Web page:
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stm32f415 USB vs. USART1

Question asked by Daniel Glasser on May 19, 2017
Latest reply on Aug 11, 2017 by Tyler Gilbert

I have a custom board that uses an STM32F415RGT6.  It has USB_OTG_FS_DP on pin 45 (PA12), USB_OTG_FS_DM on pin 44 (PA11), USART1_RX on pin 42 (PA10), USART1_TX on pin 43 (PA9), plus lots of other connections.


I created a project using STM32CubeMX (whatever the release before 4.21.0 was), and "Firmware Package for Family STM32F4" v1.15.0.


  • USART1 is configured as Asynchronous, 9600 bit/s, 8 bits, no parity, 1 stop bit, hardware flow control disabled, Async, DMA (circular) for Rx, DMA (normal) for Tx, priority low for both Rx and Tx DMA, USART1 global interrupt and both DMA stream interrupts enabled.  Nothing out of the ordinary.
  • USB_OTG_FS is configured for device only, CDC (virtual com port), global interrupt enabled, no DMA.  Again, nothing out of the ordinary.


Plugging the USB connection into a host works fine; the device enumerates and I can open the virtual com port from a terminal emulator and my board can receive and send data over the USB.  So far so good.

My board has a data acquisition chip connected to USART1 that starts sending data to the STM32 when it comes out of reset.  The data is received, my firmware on the STM32 handles it and sends data to the host over the USB connection.  Still good, this is working as expected.


The problem is that when my software/firmware on the STM32 sends data to the on-board data acquisition device, PA12 (USB_OTG_FS_DP), which is carrying on the USB connection, is pulled to ground, causing the USB connection to reset. I tried this on 3 copies of the board, same thing each time.  In order to rule out some sort of a short or other oddment on the card, my hardware tech lifted the USART1_TX leg so that it isn't connected to anything on the board, and we still see PA12 go low when the software tries to send data on USART1.


Here is the init code extracted from the STM32CubeMX generated "usart.c" for initializing USART1:

/* USART1 init function */  void MX_USART1_UART_Init(void) {   huart1.Instance = USART1;   huart1.Init.BaudRate = 9600;   huart1.Init.WordLength = UART_WORDLENGTH_8B;   huart1.Init.StopBits = UART_STOPBITS_1;   huart1.Init.Parity = UART_PARITY_NONE;   huart1.Init.Mode = UART_MODE_TX_RX;   huart1.Init.HwFlowCtl = UART_HWCONTROL_NONE;   huart1.Init.OverSampling = UART_OVERSAMPLING_16;   if (HAL_UART_Init(&huart1) != HAL_OK)   {     Error_Handler();   } }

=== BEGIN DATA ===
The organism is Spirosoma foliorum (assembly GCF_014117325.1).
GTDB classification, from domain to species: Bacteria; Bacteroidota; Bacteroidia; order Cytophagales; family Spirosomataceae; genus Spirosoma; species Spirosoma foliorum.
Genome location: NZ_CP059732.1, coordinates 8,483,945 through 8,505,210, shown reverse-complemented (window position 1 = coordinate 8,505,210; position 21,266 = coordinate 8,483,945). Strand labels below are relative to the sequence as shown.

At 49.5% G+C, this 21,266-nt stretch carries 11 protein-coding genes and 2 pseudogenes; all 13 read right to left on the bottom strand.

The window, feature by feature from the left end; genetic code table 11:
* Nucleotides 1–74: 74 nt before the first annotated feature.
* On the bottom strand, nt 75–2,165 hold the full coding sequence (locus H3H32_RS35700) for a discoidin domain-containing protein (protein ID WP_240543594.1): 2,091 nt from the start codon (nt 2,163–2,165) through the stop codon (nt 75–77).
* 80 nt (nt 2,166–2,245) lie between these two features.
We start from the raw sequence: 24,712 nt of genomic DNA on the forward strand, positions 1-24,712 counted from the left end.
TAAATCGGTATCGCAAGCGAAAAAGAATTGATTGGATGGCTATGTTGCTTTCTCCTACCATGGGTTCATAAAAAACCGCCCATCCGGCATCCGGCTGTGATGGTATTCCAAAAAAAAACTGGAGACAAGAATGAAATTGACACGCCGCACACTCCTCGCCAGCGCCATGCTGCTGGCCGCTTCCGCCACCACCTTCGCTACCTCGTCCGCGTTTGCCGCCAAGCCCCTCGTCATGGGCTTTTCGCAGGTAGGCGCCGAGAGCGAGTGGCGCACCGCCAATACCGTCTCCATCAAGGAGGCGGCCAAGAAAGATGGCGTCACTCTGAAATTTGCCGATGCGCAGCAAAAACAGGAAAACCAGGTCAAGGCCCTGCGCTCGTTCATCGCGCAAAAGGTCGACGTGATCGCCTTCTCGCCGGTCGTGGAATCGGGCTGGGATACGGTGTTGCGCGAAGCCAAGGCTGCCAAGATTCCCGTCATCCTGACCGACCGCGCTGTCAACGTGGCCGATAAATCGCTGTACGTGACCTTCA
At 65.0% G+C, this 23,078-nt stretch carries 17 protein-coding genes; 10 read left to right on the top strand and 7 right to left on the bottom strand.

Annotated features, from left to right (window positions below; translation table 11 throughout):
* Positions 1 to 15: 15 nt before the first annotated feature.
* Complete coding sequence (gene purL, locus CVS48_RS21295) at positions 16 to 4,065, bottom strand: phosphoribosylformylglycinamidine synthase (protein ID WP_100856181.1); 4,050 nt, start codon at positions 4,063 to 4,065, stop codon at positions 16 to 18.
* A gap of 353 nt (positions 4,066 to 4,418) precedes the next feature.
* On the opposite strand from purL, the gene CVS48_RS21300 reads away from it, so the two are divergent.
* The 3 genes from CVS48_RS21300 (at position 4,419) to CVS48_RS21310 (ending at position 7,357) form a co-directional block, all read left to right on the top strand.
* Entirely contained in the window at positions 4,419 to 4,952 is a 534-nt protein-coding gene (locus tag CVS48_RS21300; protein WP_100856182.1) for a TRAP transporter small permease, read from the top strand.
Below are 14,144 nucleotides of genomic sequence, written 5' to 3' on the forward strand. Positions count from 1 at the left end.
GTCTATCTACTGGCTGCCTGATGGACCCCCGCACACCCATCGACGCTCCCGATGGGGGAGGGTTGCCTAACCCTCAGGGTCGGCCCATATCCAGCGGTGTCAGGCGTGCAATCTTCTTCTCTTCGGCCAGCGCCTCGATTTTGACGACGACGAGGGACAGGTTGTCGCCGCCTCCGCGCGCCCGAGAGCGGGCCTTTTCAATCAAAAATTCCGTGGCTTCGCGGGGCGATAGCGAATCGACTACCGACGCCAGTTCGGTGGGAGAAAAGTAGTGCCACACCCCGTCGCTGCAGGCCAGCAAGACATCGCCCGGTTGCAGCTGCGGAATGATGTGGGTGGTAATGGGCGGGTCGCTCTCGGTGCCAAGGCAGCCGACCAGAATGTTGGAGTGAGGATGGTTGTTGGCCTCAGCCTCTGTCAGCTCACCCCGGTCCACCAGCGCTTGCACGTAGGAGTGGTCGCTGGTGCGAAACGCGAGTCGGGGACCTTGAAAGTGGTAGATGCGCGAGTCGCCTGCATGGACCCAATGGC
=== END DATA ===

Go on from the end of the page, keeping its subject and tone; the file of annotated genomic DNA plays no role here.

Here is the code from "HAL_UART_MspInit()" in the same file that deals with USART1:

  else if(uartHandle->Instance==USART1)   {   /* USER CODE BEGIN USART1_MspInit 0 */    /* USER CODE END USART1_MspInit 0 */     /* Peripheral clock enable */     __HAL_RCC_USART1_CLK_ENABLE();        /**USART1 GPIO Configuration         PA9     ------> USART1_TX     PA10     ------> USART1_RX      */     GPIO_InitStruct.Pin = USART1_RX_Pin|USART1_TX_Pin;     GPIO_InitStruct.Mode = GPIO_MODE_AF_PP;     GPIO_InitStruct.Pull = GPIO_PULLUP;     GPIO_InitStruct.Speed = GPIO_SPEED_FREQ_VERY_HIGH;     GPIO_InitStruct.Alternate = GPIO_AF7_USART1;     HAL_GPIO_Init(GPIOA, &GPIO_InitStruct);      /* Peripheral DMA init*/        hdma_usart1_rx.Instance = DMA2_Stream2;     hdma_usart1_rx.Init.Channel = DMA_CHANNEL_4;     hdma_usart1_rx.Init.Direction = DMA_PERIPH_TO_MEMORY;     hdma_usart1_rx.Init.PeriphInc = DMA_PINC_DISABLE;     hdma_usart1_rx.Init.MemInc = DMA_MINC_ENABLE;     hdma_usart1_rx.Init.PeriphDataAlignment = DMA_PDATAALIGN_BYTE;     hdma_usart1_rx.Init.MemDataAlignment = DMA_MDATAALIGN_BYTE;     hdma_usart1_rx.Init.Mode = DMA_CIRCULAR;     hdma_usart1_rx.Init.Priority = DMA_PRIORITY_LOW;     hdma_usart1_rx.Init.FIFOMode = DMA_FIFOMODE_DISABLE;     if (HAL_DMA_Init(&hdma_usart1_rx) != HAL_OK)     {       Error_Handler();     }      __HAL_LINKDMA(uartHandle,hdmarx,hdma_usart1_rx);      hdma_usart1_tx.Instance = DMA2_Stream7;     hdma_usart1_tx.Init.Channel = DMA_CHANNEL_4;     hdma_usart1_tx.Init.Direction = DMA_MEMORY_TO_PERIPH;     hdma_usart1_tx.Init.PeriphInc = DMA_PINC_DISABLE;     hdma_usart1_tx.Init.MemInc = DMA_MINC_ENABLE;     hdma_usart1_tx.Init.PeriphDataAlignment = DMA_PDATAALIGN_BYTE;     hdma_usart1_tx.Init.MemDataAlignment = DMA_MDATAALIGN_BYTE;     hdma_usart1_tx.Init.Mode = DMA_NORMAL;     hdma_usart1_tx.Init.Priority = DMA_PRIORITY_LOW;     hdma_usart1_tx.Init.FIFOMode = DMA_FIFOMODE_DISABLE;     if (HAL_DMA_Init(&hdma_usart1_tx) != HAL_OK)     {       Error_Handler();     }      __HAL_LINKDMA(uartHandle,hdmatx,hdma_usart1_tx);      /* Peripheral interrupt init */     HAL_NVIC_SetPriority(USART1_IRQn, 5, 0);     HAL_NVIC_EnableIRQ(USART1_IRQn);   /* USER CODE BEGIN USART1_MspInit 1 */    /* USER CODE END USART1_MspInit 1 */   }

I have not edited this particular code since it was generated by STM32CubeMX, and I see nothing wrong with it so far as how it configures the GPIOs.


I am surprised by the behavior I'm seeing, and have not seen anyone else complaining about this, so it must be something with this configuration that causes this undesired behavior.  I remain at a loss to explain it, and have not figured out how to work around it other than to add an external USB to serial chip and connect USART3 to that for the host data connection.  I don't like that solution, but for the prototype, that's what we've done.


Any suggestions for a solution are appreciated.

usb_otg_fs stm32f4 usart